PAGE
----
Forward Delivery

What Is Forward Delivery?

Forward delivery is the final stage in a forward contract when one party supplies the underlying asset and the other pays for and takes possession of the asset. Delivery, price, and all other terms must be written into the original forward contract at its inception.

Key Takeaways

  • Forward delivery is when the underlying asset of a forward is delivered at the delivery date.
  • Forwards can be delivered or settled in cash.
  • Forwards are contracts to buy or sell an asset at a future date for a specified price.

Understanding Forward Delivery

Forward delivery is when the underlying asset is delivered to the receiving party in exchange for payment.

A forward contract is a contract between two parties to buy or sell an asset at a specified price on a future date. Forward contracts are used for hedging or speculation. A forward contract can be customized for any asset, for any amount, and for any delivery date. The parties can settle in cash, paying out the net benefit/loss on the contract, or deliver the underlying. When the contract settles in delivery of the underlying asset, that final stage is called forward delivery.

The forward contracts market is large, as many corporations use forwards to hedge interest rate risks and currency fluctuations. The actual size of the market can only be estimated since forwards don't trade on exchanges and are typically private deals.

The main problem with the forward contract market is counterparty risk. One party may not follow through on their half of the transaction and that could lead to losses for the other party.

Forwards Vs. Futures

Because futures contracts are standardized and traded on exchanges, counterparty risk is mitigated by the exchange's clearing mechanism. Further, there is a ready trading market should either the buyer or the seller decide to close out their position ahead of expiration. This is not the case with forwards.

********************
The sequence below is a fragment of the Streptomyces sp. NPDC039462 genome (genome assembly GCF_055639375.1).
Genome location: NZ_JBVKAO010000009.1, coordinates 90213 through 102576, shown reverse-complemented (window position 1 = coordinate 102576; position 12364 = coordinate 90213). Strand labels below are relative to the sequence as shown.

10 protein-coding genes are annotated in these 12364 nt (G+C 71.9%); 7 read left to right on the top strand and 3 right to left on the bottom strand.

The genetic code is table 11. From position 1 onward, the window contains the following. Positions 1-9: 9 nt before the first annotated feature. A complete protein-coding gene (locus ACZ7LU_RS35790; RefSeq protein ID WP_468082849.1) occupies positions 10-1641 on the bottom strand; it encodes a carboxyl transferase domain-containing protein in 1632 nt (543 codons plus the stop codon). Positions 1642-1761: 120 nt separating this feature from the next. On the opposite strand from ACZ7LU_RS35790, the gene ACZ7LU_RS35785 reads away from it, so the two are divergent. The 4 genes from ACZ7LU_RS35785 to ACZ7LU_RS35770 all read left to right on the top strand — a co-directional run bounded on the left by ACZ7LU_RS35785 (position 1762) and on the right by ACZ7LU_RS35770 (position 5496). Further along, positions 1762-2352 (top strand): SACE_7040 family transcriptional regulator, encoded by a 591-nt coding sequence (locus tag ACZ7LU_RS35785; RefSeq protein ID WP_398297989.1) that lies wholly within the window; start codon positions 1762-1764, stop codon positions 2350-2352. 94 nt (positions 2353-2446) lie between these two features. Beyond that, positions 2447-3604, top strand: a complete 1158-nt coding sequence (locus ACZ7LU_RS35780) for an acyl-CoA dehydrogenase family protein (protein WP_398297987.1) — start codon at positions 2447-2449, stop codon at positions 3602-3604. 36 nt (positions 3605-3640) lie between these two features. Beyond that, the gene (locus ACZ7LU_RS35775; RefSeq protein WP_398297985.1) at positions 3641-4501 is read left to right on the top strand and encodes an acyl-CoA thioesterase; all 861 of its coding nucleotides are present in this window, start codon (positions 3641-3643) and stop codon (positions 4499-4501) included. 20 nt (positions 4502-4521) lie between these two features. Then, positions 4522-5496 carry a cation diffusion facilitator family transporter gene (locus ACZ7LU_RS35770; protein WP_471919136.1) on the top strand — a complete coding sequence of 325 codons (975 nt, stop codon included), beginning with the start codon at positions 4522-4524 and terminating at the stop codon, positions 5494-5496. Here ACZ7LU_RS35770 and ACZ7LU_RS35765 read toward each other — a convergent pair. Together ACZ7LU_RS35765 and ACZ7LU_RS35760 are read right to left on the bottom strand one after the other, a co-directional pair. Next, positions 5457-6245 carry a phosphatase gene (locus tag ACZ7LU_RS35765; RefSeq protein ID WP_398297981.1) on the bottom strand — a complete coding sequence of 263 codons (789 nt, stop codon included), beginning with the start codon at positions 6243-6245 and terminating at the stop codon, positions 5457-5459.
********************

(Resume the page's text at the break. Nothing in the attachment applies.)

Tighter regulation of futures ensures a fair market, and daily mark to market protects traders from running up huge, unrealized losses. Margin requirements prevent this. Again, forwards don't have this. Forward contracts trade over the counter with fewer safeguards.

Another important difference is the upfront cost. The buyer of a futures contract must maintain a portion of the cost of the contract in the account at all times, referred to as margin. The buyer of a forward contract does not necessarily have to pay or put any capital upfront but is still locked into the price they will pay (or the amount of asset they will have to deliver) later.

Because of the increased counterparty risk, the seller of the forward contract could be stuck with a large amount of the underlying asset should the buyer fail to meet their obligations. This is why forwards typically trade between institutions with solid credit and that can afford to meet their obligations. Institutions or individuals with poor credit or who are in poor financial situations will have a hard time finding institutions to conduct forwards with them.

Forward Delivery Example

Assume a simple situation in which Company A needs to buy 15,236 ounces of gold one year from now. A futures contract isn't that specific, and buying so many futures contracts (each representing 100 ounces) could incur slippage and transaction costs. Therefore, Company A chooses a forward over the futures market.

The current price of gold is $1,500. Company B agrees to sell Company A 15,236 ounces of gold in one year, but at a cost of $1,575 an ounce. The two parties agree on the price and the date of delivery. The forward rate, which is higher than the current rate, factors for storage costs while the gold is being held by Company B and risk factors.

In one year, the price of gold could be higher or lower than $1,575, but the two parties are locked in at the $1,575 rate.

Forward delivery is made by Company B providing Company A with 15,236 ounces of gold. In exchange, Company A provides Company B with $23,996,700 (15,236 x $1,575).

If the current rate is higher than $1,575, then Company A will be happy they locked in the rate they did, while Company B won't be so happy.

If the current rate is lower than $1,575, then Company A could have been better not entering into the contract, but Company B will be happy they made the deal.

That said, typically these types of deals are not meant to speculate, but rather lock in a rate on an asset that is required in the future.

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